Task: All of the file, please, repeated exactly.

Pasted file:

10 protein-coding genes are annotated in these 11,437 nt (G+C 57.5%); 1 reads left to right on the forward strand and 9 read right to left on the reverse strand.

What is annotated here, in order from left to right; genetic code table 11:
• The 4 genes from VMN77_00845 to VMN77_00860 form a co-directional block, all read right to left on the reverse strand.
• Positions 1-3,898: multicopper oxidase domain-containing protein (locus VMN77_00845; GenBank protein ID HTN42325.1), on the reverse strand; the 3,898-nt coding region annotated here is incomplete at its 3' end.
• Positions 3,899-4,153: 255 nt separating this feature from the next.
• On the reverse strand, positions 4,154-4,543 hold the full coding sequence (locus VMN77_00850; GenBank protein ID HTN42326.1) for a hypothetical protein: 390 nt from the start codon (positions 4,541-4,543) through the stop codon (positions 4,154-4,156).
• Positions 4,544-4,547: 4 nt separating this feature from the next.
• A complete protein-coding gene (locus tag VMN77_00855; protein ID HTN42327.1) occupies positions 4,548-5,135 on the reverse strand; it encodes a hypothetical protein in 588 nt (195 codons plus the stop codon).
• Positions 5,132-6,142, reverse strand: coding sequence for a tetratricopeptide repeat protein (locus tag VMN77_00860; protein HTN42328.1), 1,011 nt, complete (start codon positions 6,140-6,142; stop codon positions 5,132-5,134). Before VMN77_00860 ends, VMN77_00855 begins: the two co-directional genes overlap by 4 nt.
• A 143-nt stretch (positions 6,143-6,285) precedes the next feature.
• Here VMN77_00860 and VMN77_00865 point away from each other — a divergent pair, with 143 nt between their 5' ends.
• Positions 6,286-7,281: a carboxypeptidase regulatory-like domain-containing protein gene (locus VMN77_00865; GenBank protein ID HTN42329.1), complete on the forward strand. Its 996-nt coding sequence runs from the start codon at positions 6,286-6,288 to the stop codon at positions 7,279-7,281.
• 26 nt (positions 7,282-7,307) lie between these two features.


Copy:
10 protein-coding genes are annotated in these 11,437 nt (G+C 57.5%); 1 reads left to right on the forward strand and 9 read right to left on the reverse strand.

What is annotated here, in order from left to right; genetic code table 11:
• The 4 genes from VMN77_00845 to VMN77_00860 form a co-directional block, all read right to left on the reverse strand.
• Positions 1-3,898: multicopper oxidase domain-containing protein (locus VMN77_00845; GenBank protein ID HTN42325.1), on the reverse strand; the 3,898-nt coding region annotated here is incomplete at its 3' end.
• Positions 3,899-4,153: 255 nt separating this feature from the next.
• On the reverse strand, positions 4,154-4,543 hold the full coding sequence (locus VMN77_00850; GenBank protein ID HTN42326.1) for a hypothetical protein: 390 nt from the start codon (positions 4,541-4,543) through the stop codon (positions 4,154-4,156).
• Positions 4,544-4,547: 4 nt separating this feature from the next.
• A complete protein-coding gene (locus tag VMN77_00855; protein ID HTN42327.1) occupies positions 4,548-5,135 on the reverse strand; it encodes a hypothetical protein in 588 nt (195 codons plus the stop codon).
• Positions 5,132-6,142, reverse strand: coding sequence for a tetratricopeptide repeat protein (locus tag VMN77_00860; protein HTN42328.1), 1,011 nt, complete (start codon positions 6,140-6,142; stop codon positions 5,132-5,134). Before VMN77_00860 ends, VMN77_00855 begins: the two co-directional genes overlap by 4 nt.
• A 143-nt stretch (positions 6,143-6,285) precedes the next feature.
• Here VMN77_00860 and VMN77_00865 point away from each other — a divergent pair, with 143 nt between their 5' ends.
• Positions 6,286-7,281: a carboxypeptidase regulatory-like domain-containing protein gene (locus VMN77_00865; GenBank protein ID HTN42329.1), complete on the forward strand. Its 996-nt coding sequence runs from the start codon at positions 6,286-6,288 to the stop codon at positions 7,279-7,281.
• 26 nt (positions 7,282-7,307) lie between these two features.